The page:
Perhaps the saddest news this week are the deaths of famous mathematician John Nash, 86, and wife Alicia, 82 in a car accident last Saturday, May 23. Nash was known for his work in Economics (Game Theory) particularly on the Nash equilibrium as well as his contributions real algebraic geometry. He received the Nobel Prize for Economics in 1994, a Double Helix Medal in 2010, and an Abel Prize this year.
image via Wikipedia
The life of John Nash, particularly his battle with paranoid schizophrenia, was detailed in Sylvia Nasar’s A Beautiful Mind which was later made into a Hollywood film where Nash was portrayed by Russell Crowe.
Many people expressed their grief on Nash’s death through Twitter and other social media sites. His death is truly a big loss to the mathematics community.
If you want your children or students practice equations and operations, you might want to try Equate: The Equation Thinking Game. Equate is a math board game that works like Scrabble. In Equate, instead of forming words, you can form equations. Younger children can choose an easy game which only consists of addition and subtraction, while older children can include multiplication and subtraction. Even more challenging is to include fractions!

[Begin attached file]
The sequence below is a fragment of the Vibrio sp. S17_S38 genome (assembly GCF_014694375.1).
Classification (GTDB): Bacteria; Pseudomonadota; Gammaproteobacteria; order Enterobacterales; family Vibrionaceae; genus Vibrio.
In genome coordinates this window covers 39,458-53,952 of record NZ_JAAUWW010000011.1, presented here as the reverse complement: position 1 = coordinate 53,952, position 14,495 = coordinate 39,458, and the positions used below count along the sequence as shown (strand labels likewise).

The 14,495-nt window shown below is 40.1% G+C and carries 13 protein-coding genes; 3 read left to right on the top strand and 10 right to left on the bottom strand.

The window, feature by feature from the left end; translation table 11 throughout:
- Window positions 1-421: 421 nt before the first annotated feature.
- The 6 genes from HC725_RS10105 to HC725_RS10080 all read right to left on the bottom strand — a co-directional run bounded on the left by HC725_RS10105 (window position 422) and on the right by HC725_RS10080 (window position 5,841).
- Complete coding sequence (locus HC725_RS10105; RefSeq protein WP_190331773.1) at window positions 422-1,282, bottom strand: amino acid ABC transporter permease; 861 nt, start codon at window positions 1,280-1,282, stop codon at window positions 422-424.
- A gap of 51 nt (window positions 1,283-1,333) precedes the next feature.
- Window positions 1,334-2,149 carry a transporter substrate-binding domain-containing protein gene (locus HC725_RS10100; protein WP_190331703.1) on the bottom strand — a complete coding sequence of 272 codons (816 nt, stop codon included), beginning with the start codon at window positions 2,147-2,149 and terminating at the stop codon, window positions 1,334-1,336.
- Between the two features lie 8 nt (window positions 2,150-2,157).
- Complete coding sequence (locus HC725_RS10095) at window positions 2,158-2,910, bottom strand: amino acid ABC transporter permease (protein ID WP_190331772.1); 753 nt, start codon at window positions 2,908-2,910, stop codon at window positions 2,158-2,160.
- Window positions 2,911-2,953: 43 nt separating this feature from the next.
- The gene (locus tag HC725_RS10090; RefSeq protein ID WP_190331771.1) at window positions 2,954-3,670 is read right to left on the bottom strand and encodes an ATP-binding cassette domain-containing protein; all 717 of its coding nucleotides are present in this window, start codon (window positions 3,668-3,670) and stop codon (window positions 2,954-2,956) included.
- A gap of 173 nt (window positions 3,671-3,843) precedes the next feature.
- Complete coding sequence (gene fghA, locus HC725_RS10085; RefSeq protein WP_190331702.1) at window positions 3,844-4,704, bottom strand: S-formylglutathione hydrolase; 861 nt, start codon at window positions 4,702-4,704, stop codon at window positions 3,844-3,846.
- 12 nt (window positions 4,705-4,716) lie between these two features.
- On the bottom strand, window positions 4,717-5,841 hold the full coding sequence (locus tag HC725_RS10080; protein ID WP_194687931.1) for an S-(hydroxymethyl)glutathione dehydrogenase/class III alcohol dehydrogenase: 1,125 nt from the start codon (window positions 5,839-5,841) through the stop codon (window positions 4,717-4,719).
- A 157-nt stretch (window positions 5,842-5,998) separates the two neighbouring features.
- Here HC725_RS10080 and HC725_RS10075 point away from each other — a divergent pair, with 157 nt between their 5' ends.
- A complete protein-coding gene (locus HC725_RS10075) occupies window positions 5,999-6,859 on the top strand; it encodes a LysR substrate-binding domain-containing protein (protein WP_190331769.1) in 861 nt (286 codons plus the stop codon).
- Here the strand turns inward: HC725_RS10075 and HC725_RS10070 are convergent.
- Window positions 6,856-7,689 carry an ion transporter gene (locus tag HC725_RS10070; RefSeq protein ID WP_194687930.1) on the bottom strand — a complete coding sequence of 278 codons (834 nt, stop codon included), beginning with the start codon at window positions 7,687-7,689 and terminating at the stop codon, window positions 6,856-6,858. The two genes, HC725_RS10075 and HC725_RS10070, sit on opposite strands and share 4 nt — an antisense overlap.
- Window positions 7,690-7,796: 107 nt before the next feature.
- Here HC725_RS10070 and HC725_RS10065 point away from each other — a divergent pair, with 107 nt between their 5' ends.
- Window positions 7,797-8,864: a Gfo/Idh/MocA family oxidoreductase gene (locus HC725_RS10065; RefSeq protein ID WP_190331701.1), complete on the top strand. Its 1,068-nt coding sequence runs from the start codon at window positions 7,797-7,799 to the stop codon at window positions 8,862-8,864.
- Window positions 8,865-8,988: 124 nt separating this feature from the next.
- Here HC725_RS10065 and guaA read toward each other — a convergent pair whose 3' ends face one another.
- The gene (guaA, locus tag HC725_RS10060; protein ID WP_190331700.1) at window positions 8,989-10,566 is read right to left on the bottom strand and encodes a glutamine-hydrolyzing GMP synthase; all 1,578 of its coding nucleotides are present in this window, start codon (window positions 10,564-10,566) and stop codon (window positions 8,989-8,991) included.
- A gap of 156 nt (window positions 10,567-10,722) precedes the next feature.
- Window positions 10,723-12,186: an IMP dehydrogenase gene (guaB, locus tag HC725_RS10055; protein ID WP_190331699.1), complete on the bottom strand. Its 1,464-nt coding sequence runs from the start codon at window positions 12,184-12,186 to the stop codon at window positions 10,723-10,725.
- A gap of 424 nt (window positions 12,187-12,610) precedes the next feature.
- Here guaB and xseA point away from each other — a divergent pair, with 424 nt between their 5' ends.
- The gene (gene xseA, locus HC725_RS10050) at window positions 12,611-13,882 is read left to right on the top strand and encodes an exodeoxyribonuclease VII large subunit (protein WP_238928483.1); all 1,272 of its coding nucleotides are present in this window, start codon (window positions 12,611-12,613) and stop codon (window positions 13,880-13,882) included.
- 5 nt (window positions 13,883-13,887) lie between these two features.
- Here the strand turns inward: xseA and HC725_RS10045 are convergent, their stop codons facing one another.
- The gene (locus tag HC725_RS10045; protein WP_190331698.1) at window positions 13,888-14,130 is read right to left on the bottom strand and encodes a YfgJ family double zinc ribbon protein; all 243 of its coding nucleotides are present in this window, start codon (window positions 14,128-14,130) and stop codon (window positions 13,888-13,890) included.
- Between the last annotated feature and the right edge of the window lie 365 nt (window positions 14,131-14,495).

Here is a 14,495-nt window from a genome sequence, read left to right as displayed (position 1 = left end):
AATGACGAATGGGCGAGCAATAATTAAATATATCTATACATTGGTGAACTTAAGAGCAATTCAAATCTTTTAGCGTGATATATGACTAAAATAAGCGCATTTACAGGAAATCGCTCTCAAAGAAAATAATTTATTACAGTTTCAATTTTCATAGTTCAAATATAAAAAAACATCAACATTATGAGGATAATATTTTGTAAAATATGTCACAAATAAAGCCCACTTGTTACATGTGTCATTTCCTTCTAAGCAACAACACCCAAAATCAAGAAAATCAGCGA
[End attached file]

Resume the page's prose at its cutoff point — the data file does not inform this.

Just like Scrabble, you can have double or triple scores in Equate. This can make players think of equations that yields a larger answers, while practicing their arithmetic.
Equate can be played 2-4 players ages 8 years old and above.
Although this game is challenging, it could also take a while to finish one game. Games which include fraction is expected to last up to 120 minutes.
Years ago, I met a Japanese professor who eventually became my adviser during my one and a half year stay in Japan. CRICED, the institute he was working also develops mathematics software in elementary and secondary schools. Below are 5 of the math software that they have developed.
1.) Grapes – a graphing software that allows users to draw most functions discussed in the secondary curriculum.
2.) Geometric Constructor – a dynamic geometry software for teaching and learning geometry. Allows users to publish contents on the web.
3.) DbookPro – a tool for developing digital textbook. This can be done by scanning textbooks and or importing textbooks images. I have written two manuals of dbook (basic and advanced) and you can view the sample output of a dbook here. You can download dbookPro here.
4.) Geometry Construction Language (GCL) Editor – an xml-based software used for creating educational materials in Flash.
5.) DGraph – Used for making and editing graphs from data and equation.
I have only tried 2 of these software (dbookPro and Grapes), but you might want to explore all of them.